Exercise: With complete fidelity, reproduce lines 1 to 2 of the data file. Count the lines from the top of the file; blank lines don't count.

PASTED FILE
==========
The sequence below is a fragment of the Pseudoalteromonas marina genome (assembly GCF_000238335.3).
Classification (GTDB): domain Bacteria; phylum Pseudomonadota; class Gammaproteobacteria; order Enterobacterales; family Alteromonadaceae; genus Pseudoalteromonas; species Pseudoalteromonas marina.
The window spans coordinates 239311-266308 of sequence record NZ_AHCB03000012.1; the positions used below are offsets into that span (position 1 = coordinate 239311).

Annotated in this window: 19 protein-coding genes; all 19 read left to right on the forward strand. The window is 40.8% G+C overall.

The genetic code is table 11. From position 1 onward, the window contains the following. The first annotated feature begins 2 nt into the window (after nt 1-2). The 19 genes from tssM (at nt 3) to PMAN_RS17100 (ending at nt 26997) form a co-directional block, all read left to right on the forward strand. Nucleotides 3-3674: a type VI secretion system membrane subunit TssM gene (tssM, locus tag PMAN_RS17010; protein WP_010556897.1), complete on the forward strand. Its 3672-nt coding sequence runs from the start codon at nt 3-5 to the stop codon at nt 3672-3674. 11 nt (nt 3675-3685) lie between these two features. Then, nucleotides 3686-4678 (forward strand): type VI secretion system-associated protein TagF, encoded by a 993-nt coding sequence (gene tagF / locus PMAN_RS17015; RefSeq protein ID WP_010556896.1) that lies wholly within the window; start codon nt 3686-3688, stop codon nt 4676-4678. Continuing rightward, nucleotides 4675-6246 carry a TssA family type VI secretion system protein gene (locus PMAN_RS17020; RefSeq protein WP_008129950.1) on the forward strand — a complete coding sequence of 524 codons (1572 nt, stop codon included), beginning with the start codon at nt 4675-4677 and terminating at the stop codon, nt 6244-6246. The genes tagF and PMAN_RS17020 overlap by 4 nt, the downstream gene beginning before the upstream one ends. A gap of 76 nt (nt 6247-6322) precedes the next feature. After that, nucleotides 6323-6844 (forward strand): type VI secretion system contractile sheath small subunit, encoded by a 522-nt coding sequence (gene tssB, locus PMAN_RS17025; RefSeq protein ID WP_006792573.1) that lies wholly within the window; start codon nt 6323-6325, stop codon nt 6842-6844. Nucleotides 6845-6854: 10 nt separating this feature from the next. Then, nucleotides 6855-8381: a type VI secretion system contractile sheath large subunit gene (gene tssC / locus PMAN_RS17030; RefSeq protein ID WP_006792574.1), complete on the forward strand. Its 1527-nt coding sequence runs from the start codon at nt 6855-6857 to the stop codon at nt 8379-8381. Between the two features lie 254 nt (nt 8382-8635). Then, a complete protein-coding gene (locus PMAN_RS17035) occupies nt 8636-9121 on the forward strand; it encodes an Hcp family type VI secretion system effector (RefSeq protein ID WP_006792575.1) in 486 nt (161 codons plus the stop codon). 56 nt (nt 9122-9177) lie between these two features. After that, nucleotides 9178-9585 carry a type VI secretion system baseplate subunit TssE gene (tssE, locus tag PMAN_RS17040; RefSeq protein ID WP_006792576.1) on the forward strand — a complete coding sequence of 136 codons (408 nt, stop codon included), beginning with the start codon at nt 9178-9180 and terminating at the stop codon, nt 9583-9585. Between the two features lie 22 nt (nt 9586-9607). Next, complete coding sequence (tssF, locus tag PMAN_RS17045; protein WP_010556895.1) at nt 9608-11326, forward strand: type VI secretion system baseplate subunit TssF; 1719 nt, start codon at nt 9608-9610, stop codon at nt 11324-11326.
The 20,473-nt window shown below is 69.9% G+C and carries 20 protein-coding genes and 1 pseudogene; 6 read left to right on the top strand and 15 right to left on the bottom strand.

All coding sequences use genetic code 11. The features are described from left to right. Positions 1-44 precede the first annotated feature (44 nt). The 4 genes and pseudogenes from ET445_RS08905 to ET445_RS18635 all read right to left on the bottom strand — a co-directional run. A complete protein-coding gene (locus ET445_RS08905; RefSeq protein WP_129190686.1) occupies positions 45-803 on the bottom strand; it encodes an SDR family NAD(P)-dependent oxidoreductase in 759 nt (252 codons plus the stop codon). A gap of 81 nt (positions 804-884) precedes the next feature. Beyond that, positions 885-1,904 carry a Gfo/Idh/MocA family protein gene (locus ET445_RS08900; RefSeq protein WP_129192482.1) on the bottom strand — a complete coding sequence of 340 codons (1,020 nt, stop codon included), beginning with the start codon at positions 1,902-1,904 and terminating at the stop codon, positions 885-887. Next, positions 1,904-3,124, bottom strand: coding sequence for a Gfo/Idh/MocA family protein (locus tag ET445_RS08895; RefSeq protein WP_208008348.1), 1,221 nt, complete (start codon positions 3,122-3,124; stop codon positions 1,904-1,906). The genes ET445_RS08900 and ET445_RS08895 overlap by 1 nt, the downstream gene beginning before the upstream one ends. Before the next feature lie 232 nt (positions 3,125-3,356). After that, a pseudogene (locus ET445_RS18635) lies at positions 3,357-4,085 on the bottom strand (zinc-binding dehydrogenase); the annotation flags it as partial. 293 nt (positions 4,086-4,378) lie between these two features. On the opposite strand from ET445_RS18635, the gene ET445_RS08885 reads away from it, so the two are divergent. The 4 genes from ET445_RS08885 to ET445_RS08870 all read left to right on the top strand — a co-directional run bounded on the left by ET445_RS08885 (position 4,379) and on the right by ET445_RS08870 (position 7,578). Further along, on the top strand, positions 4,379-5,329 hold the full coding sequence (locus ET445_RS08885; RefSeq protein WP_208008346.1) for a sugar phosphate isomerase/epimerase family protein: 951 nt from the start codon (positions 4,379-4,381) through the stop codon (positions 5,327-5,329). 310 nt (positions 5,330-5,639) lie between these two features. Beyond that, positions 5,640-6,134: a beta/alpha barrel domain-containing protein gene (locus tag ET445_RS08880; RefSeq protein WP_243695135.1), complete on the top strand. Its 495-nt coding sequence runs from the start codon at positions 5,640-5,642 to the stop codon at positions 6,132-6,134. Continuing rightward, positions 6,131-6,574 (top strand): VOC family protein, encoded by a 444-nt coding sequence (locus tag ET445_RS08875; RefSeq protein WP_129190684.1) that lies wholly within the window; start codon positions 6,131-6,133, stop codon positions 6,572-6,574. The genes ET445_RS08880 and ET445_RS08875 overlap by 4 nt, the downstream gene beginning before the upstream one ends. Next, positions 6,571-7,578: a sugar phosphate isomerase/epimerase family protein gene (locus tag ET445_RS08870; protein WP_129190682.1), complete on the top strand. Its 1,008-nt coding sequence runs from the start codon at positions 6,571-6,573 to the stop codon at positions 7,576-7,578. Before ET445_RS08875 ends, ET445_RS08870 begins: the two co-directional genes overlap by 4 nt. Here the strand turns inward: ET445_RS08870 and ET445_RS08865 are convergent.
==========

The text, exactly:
The sequence below is a fragment of the Pseudoalteromonas marina genome (assembly GCF_000238335.3).
Classification (GTDB): domain Bacteria; phylum Pseudomonadota; class Gammaproteobacteria; order Enterobacterales; family Alteromonadaceae; genus Pseudoalteromonas; species Pseudoalteromonas marina.